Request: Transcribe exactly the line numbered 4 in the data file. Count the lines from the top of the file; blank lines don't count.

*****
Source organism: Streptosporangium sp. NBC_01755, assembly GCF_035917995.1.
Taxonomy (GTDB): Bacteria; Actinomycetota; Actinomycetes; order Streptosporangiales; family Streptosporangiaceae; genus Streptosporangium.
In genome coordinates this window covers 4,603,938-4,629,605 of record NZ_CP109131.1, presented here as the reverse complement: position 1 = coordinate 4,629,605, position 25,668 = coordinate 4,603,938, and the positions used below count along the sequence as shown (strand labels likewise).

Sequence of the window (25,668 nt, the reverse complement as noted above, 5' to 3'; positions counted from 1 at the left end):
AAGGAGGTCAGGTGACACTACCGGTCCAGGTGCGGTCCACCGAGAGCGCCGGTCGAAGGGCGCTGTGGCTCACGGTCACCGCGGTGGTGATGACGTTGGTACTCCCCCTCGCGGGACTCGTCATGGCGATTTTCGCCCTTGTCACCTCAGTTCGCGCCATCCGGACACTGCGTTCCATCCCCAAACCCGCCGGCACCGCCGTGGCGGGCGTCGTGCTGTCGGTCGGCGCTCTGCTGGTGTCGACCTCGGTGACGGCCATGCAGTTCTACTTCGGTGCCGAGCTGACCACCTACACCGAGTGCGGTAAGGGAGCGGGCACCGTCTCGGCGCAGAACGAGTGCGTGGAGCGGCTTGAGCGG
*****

Sequence of the window (25,668 nt, the reverse complement as noted above, 5' to 3'; positions counted from 1 at the left end):